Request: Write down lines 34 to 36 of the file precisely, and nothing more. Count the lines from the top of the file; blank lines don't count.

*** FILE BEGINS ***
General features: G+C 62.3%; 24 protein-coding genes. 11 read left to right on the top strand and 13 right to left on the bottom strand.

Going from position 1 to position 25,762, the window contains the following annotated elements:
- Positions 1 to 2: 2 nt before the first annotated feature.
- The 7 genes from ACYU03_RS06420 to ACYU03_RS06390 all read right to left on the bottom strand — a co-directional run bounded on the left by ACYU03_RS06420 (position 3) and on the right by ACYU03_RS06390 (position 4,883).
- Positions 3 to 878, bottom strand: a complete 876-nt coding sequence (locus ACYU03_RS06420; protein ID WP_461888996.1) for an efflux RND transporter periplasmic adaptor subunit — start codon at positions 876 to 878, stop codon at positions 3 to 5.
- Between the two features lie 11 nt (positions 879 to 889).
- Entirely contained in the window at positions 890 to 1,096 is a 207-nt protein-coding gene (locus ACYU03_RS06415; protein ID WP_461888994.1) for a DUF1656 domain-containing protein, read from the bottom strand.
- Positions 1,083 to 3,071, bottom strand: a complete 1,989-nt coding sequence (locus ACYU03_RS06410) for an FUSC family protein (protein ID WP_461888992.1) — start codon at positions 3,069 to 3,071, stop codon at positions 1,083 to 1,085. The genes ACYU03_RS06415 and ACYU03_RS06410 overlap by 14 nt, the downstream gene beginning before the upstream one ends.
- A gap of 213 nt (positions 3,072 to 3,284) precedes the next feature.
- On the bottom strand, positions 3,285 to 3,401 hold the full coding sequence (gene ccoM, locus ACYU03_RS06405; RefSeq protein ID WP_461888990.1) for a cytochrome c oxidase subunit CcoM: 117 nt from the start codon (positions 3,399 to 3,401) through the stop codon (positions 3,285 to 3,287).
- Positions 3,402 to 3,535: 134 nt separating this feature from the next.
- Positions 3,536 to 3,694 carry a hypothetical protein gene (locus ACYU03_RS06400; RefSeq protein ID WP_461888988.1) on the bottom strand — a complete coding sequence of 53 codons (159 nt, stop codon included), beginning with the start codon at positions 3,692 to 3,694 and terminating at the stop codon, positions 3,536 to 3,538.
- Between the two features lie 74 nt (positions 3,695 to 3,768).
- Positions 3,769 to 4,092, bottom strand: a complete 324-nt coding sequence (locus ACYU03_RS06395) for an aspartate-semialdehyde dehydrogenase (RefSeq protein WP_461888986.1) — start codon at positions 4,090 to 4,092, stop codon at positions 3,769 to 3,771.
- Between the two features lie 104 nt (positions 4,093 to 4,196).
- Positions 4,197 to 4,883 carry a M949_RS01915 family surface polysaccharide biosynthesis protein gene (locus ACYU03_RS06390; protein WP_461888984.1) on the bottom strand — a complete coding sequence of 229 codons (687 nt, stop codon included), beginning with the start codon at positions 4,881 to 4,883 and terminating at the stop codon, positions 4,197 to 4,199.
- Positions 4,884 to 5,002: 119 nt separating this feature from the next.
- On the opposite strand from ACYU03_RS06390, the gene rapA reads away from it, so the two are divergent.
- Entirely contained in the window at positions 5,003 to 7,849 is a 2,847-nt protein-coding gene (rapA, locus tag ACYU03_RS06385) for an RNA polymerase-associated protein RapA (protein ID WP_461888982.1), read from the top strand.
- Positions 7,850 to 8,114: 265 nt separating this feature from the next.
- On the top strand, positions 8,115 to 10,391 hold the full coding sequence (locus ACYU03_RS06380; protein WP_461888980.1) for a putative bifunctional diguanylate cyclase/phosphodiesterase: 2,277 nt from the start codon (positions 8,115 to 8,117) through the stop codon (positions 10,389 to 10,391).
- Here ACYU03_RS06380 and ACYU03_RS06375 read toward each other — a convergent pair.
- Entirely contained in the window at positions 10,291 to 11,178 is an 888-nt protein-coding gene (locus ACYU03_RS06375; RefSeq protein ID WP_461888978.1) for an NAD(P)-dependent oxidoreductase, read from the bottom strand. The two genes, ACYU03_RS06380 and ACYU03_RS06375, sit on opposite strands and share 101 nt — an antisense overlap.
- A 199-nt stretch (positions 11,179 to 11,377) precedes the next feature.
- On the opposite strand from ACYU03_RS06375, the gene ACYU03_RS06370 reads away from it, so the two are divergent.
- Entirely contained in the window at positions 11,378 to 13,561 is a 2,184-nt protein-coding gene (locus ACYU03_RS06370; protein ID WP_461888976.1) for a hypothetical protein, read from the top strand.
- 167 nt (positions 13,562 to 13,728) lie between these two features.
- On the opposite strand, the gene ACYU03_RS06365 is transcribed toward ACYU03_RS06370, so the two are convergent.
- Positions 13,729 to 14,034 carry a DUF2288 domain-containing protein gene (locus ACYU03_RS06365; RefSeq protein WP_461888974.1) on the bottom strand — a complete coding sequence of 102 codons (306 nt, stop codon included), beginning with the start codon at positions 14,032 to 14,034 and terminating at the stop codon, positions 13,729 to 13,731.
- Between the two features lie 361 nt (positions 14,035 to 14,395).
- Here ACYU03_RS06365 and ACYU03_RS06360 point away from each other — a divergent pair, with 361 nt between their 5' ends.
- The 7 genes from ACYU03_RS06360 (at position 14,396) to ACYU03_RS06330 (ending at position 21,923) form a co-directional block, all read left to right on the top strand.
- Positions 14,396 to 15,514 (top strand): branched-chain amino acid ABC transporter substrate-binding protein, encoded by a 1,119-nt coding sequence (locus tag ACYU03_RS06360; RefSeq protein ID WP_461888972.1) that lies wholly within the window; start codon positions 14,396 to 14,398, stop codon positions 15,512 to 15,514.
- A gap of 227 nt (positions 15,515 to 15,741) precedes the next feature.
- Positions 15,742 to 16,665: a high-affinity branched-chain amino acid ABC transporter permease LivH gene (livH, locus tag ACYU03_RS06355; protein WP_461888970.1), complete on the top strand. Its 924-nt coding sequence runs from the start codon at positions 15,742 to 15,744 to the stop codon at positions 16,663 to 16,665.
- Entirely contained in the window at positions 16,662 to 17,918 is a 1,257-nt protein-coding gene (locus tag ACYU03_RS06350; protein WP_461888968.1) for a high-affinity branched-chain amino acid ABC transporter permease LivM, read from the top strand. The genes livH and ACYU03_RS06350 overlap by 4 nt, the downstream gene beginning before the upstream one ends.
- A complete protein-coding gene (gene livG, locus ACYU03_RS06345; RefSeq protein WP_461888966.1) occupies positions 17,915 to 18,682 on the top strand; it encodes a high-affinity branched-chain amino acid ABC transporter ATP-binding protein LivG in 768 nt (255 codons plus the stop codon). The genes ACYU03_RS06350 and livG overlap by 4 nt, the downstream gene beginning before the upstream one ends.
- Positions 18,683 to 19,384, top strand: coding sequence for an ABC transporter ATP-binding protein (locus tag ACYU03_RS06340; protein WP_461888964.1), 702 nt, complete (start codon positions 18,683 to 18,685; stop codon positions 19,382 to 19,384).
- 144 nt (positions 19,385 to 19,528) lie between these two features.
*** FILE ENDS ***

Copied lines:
- A gap of 227 nt (positions 15,515 to 15,741) precedes the next feature.
- Positions 15,742 to 16,665: a high-affinity branched-chain amino acid ABC transporter permease LivH gene (livH, locus tag ACYU03_RS06355; protein WP_461888970.1), complete on the top strand. Its 924-nt coding sequence runs from the start codon at positions 15,742 to 15,744 to the stop codon at positions 16,663 to 16,665.
- Entirely contained in the window at positions 16,662 to 17,918 is a 1,257-nt protein-coding gene (locus tag ACYU03_RS06350; protein WP_461888968.1) for a high-affinity branched-chain amino acid ABC transporter permease LivM, read from the top strand. The genes livH and ACYU03_RS06350 overlap by 4 nt, the downstream gene beginning before the upstream one ends.